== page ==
Heart of Glass: Studio Moretti Caselli
Sometimes I discover something so amazing, so unique, so share-worthy, that it immediately plunges me into a schizophrenic episode. Yes, because I have had two women warring inside my head for the past, oh, 39 years and nine months.
One of them wears her hair loose and flowing, dresses in organic cotton flower-print yoga pants, has tantric sex, and urges me to eat according to my dosha and do my daily affirmations. The other pulls her hair in a tight bun at the nape of her neck, wears Hillary pantsuits, hasn’t gotten it on since, oh, forever, and tisks about fat content and carbohydrates with her lips pursed like a cat’s butt.
The first says, “Look at you, aren’t you a star! You found a hidden gem, you. Go, go and shout it from the mountain tops! You are fabulous!” The other says, “Well, it certainly took you long enough. Seventeen years in Umbria and you’re only blumbering on it now. Humiliating, really. Always the last to know. Keep it quiet so you won’t make a fool out of yourself again. And put that cupcake down.”
They slug it out for awhile, but the first woman always ends up coming out on top. Because, as we all know, tantric sex always kicks pantsuit’s ass.
So, here I am, a couple of weeks later, telling you all about one of the best kept secrets in Perugia. And I really do mean best kept, because, despite it being just steps from both the Corso and the main parking garage in the provincial capital and despite me having passed directly in front of the nondescript sign probably a thousand times over the years, I had no idea what was in store for me when I stopped by their open house a few Sundays ago.
Studio Moretti Caselli has been producing hand-painted stained glass windows for cathedrals and monuments all over the world since its founding in 1860 by Francesco Moretti, who began by studying chemistry and glass art texts from the 12th and 13th centuries (glass art had declined to the point of becoming almost extinct after the 1400s) to become one of the greatest modern restorers of stained glass windows. Now in the fifth generation of the same family of artists, the studio is still an active artelier and offers guided visits through its museum-workshop.
The studio is housed in a 15th century palazzo originally belonging to the once powerful Baglioni family; the modest plaque near the heavy wooden front door belies the soaring and lightfilled vaulted rooms with their immense windows inside. A visit begins in the archive, where instead of computers and file drawers, the shelves are filled with cracked leather volumes containing more than 150 years of commissions, sketches, and family documents.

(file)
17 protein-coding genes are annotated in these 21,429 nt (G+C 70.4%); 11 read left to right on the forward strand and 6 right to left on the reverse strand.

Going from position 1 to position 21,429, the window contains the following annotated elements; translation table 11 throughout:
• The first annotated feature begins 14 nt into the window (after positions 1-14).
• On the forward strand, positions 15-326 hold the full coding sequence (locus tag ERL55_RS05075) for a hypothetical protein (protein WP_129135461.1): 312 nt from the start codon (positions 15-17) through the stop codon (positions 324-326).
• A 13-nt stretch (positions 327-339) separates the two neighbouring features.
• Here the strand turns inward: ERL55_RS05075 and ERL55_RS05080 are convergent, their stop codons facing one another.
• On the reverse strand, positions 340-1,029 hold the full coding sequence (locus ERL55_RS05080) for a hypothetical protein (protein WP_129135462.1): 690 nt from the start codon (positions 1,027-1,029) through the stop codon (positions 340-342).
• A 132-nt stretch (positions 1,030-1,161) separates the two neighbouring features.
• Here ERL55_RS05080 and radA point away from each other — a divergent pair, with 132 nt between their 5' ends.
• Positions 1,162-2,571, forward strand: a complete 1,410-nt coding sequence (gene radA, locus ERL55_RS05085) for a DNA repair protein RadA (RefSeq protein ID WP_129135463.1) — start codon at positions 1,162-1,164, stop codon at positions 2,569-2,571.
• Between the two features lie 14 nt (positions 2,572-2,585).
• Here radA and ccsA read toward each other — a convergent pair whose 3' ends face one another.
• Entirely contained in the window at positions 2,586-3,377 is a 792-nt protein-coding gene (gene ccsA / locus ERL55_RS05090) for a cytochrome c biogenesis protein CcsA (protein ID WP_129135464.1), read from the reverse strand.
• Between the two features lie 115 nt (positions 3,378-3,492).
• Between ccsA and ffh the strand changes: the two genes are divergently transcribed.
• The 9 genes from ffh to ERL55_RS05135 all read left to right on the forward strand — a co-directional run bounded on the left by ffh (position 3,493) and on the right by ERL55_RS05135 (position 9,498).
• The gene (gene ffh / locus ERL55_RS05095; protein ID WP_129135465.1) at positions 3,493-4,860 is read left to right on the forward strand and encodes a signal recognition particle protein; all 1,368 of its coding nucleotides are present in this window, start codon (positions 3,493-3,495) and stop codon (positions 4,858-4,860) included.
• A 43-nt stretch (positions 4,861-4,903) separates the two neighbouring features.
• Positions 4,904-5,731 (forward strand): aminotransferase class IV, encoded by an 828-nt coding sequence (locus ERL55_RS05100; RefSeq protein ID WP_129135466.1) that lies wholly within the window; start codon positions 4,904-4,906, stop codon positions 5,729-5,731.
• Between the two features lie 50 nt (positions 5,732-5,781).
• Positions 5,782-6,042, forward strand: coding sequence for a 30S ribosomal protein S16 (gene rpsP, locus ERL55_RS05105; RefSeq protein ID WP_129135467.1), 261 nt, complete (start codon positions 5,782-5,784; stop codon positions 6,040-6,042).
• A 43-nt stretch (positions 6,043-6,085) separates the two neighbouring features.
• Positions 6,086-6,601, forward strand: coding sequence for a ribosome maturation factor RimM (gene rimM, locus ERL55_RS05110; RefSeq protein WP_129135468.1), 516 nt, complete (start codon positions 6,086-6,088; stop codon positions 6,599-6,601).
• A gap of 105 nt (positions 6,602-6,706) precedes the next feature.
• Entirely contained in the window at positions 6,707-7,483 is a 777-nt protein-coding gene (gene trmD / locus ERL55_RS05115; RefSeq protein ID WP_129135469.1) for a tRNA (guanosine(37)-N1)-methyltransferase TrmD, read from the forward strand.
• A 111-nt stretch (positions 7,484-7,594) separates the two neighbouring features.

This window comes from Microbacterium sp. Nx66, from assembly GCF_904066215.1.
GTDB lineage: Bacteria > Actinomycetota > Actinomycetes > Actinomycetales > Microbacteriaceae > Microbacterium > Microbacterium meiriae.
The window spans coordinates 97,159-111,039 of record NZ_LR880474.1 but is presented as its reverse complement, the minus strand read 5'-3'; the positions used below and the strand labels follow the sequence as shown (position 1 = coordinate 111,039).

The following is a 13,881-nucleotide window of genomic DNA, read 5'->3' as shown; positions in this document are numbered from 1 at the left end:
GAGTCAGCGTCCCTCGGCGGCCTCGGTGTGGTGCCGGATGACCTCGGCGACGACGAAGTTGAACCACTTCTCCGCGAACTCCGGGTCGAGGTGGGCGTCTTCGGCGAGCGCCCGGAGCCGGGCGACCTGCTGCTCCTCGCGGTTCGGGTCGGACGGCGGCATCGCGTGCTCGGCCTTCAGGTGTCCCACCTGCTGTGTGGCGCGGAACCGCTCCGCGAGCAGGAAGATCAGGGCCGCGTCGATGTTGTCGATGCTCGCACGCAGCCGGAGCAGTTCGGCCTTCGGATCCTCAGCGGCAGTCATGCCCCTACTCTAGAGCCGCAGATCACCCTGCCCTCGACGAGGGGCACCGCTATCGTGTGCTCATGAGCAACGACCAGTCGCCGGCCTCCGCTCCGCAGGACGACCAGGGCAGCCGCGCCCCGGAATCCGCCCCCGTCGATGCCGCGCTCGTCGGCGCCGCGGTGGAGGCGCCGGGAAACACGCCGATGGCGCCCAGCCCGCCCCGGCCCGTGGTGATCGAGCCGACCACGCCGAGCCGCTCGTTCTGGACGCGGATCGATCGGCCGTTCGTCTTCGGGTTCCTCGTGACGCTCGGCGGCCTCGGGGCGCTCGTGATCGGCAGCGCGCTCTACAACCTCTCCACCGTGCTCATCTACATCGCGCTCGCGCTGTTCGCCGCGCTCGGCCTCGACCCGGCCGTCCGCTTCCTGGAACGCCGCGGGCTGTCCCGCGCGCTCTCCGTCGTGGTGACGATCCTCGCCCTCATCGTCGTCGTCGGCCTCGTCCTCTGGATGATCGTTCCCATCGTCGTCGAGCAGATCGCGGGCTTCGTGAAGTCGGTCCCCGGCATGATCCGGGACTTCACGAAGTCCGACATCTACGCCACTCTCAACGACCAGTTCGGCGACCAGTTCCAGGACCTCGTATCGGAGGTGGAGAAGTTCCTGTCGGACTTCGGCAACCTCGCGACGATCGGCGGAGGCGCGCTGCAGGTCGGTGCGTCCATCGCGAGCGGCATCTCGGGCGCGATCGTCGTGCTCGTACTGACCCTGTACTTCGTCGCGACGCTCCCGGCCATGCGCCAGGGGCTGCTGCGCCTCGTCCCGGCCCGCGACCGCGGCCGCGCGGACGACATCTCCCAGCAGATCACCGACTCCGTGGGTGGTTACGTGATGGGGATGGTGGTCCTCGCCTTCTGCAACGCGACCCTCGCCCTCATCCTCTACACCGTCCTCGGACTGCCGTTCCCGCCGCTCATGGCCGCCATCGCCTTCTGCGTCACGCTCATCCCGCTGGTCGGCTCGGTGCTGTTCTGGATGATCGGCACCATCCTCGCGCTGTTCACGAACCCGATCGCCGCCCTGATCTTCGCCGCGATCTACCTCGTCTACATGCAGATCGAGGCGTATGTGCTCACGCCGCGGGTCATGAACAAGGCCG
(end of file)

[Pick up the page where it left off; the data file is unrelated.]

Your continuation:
From there, the charming Maddalena Forenza—the last of the Moretti Caselli family, who continues to run the workshop with help of her sister, Elizabetta—leads you to the historic laboratory, where tiny glass jars of powdered pigment line the walls and 19th century chemistry equipment used to prepare the paints (now subsituted by modern pigments which are much less toxic) are still on display.
The highlight of the workship is without a doubt the two main halls; the first was used to recieve clients and is covered in pretty period frescoes restored by Moretti at the beginning of the 1900s. From here, visitors pass into the captivating second hall, with monumental life-sized displays of pencil sketches and final drawings of many of the finished works still mounted in windows across Italy and the world. Two of the most precious works produced by the Moretti Caselli Studio are on permanent display here: a full sized portrait of the Queen Margherita and a tondo copied from a Perugino painting. I never knew how enchanting a stained glass window could be until I found myself utterly entranced by the delicate and flawless brushwork and the luminous effect created as the light passes through layers of pigment applied and fired repeatedly. These are truly works of art.
The visit ends in the workrooms of the studio, where I was aghast at the time and effort involved in producing each piece. From the initial drawings and sketches, to the selection and cutting of glass, to the actual painting (which can only be done by daylight, as the secret to a masterpiece is the alchemy of correctly mixing colours and light), the pieces then begin the baking process to fix the colour. Often pieces pass through the kiln—the studio uses a modern electric kiln now, but until just a few years ago was still using the original wood-burning kiln which takes up an entire room–three or four times, applying a new delicate coating of color between each firing. Finally, the glass pieces are assembled on their lead mountings to create the stained glass window.
Have I mentioned how often pieces break? Often. Incredibly often. So often I begin to think that the Moretti Caselli clan is either extraordinarily patient or slightly off. I, for example, dropped one stitch on my son’s baby blanket and disgustedly stuffed it unfinished into the back of the closet, where it remains nine years later. But the pride this family has for their work, and the passion with which they still talk about both their windows and their history, explains it all. They put their whole hearts into their work, and those hearts are made of glass.
Don’t miss the opportunity to see one of the most fascinating historical artisan workshops in Umbria, which is open to visitors upon appointment. The Studio continues to produce hand painted glass windows and panels, hand etched glass, and Tiffany glass, and also offers day workshops and longer courses in the art of painted and stained glass.
These photographs were used with kind permission of the Studio Moretti Caselli, who hold the copyrights.